Web Design – Embedded MIDI Files Do not Have to Be Evil

Web Design – Embedded MIDI Files Do not Have to Be Evil

How many times have you read in an online forum or a web design tutorial that embedded midi (Musical Instrumental Digital Interface) files are "bad"? Probably more times than you care to remember. For the most part, embedded sound files of any kind have been categorized as web site "bling-bling", right along side animated gifs, flashing banners and complex frames layouts. Essentially, they just contribute to unnecessary glitz and clutter that does nothing more than distract visitors and significantly slow page download times.

There is historical justification for this stereotype, as many beginning webmasters tend to go overboard with the bells and whistles on their first web design attempts. This is just part of the learning process and should not be judged too harshly.

With all the bad press that embedded midi files get, some of the more accomplished web designers tend to avoid using them. This is unfortunate, because if implemented and managed properly, midi files can add benefit to some types of web sites, both for the visitors and the web site owners. In fact, I'm going to go as far as to say that an appropriate implementation midi file can actually drive more traffic and even increase sales! Sound fishy? Maybe so, but just hear me out.

The key to using a midi file effectively is to help create a desired mood in conjunction with the color scheme, graphics, and layout of a given web page. Let me give you an example.

Let's pretend that John and Jane have just lost their precious little Maltese of 12 years to kidney failure. They are browsing the Web, looking for a perfect pet memorial to celebrate the life of their dear friend. They have narrowed their search to your site 'A' and a competitor site 'B'. Site 'B' has a professional looking site, reasonable prices, adorable pictures of other pets who owners have bought from and recommend them, and detailed descriptions and images of the various memories. It almost brings a tear to your eye. Almost.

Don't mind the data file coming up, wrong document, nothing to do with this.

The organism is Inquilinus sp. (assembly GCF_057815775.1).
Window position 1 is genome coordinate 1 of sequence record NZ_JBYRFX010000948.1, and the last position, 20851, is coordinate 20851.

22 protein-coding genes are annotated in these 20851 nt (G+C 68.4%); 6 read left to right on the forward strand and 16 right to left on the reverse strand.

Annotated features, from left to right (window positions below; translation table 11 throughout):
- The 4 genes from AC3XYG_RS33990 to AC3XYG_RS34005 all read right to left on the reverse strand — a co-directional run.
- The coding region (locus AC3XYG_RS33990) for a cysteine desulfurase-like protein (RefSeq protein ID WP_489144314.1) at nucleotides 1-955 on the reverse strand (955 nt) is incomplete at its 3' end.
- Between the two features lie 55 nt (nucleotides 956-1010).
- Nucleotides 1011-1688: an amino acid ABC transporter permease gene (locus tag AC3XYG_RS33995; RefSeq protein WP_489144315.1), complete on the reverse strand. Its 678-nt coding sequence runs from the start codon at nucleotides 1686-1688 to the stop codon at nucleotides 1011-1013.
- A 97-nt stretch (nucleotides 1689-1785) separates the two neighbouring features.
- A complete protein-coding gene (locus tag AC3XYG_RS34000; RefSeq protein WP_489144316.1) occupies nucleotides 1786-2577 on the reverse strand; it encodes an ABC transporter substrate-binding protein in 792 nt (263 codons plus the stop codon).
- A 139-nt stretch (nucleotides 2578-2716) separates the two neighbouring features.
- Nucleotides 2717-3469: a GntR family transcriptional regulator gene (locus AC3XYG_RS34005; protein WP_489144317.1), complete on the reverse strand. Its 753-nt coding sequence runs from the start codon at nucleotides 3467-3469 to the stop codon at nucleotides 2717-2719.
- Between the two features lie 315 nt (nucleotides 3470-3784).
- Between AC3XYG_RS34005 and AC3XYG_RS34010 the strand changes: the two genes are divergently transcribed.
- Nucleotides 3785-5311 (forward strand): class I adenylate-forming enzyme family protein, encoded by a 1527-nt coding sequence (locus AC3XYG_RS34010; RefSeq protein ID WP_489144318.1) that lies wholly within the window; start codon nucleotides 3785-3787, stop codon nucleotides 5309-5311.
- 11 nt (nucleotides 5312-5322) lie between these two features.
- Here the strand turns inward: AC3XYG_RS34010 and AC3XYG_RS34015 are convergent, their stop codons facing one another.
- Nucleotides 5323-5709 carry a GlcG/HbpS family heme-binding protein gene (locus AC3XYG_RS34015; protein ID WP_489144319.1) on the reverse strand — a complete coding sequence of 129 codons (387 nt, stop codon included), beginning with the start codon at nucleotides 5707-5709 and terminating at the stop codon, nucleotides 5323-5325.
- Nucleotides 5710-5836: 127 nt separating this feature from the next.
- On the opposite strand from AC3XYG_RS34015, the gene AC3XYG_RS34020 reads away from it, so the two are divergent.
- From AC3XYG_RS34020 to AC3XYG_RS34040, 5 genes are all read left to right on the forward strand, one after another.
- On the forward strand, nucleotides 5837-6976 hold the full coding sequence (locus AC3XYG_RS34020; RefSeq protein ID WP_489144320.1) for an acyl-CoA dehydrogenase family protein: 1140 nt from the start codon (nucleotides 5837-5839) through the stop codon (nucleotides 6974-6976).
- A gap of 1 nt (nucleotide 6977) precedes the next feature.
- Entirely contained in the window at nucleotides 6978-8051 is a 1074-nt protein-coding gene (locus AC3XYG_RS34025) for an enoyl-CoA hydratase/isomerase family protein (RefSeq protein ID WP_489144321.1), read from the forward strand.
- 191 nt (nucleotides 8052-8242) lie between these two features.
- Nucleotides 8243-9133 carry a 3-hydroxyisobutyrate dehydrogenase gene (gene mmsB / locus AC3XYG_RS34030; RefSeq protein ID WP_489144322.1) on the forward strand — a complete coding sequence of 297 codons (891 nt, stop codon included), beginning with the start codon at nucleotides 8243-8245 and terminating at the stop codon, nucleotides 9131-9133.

Now, your site 'A' has comparable professionalism, prices, emotional design, etc., but in addition, you've included an embedded midi file that plays a sad little, heart-tugging, piece of music in the background. Those eyes that were almost ready to tear up at your competitor's site now start watering full tilt as the background music helps them remember all the wonderful times they had with their pup. Who do you think they're going to buy from? Exactly.

The previous example may be a bit over-dramatized, but the theory is sound. Sometimes, little psychological nudges in the right direction can mean the difference between a two-week vacation in Cancun and a day trip to the local water park.

The real problems with embedded midi files arerise when webmasters do not give their visitors any control over the sounds emanating from their web pages. Most people become frustrated and annoyed when they are forced to listen to music that they can not shut off at leisure. Using the example above, I imagine that even John and Jane would be getting pretty annoyed around the 10th time the background music loops as they are still trying to decide between the granite and the obsidian plaque.

The IE browser makes it a bit easier in cases like this because the toolbar stop button is capable of stopping midi play, along with page download and all other animation, of course. However, other browsers like Mozilla Firefox that have to rely on a QuickTime or other third party plug-ins do not have this luxury. If the site designer does not supply a control console of some type, the visitors are held prisoner and will likely escape at the first chance they get.

There is no voodoo involved with displaying a midi console on a web page. The basic EMBED code is fairly standard. You've probably seen or used something similar to this in the past:

The trick is getting the darn console to display properly across all browsers using different plug-ins. The embed statement shown above, for example, will not display correctly in Firefox or Netscape using the QuickTime plug-in.

I have had decent success implementing midi consoles using BGSOUND with the following javascript. I make no guarantees, but I've seen this work in the newer Firefox and Netscape browsers using the QuickTime plug-in as well as in IE with QuickTime or Windows Media Player.

x = "midifilename.mid";

document.write ('')

Do not be afraid to experiment. If you have an existing web site or are in the process of building one that you think might benefit from a bit of midi psychology, then track down an appropriate file and give it a whirl. You may be pleasantly surprised.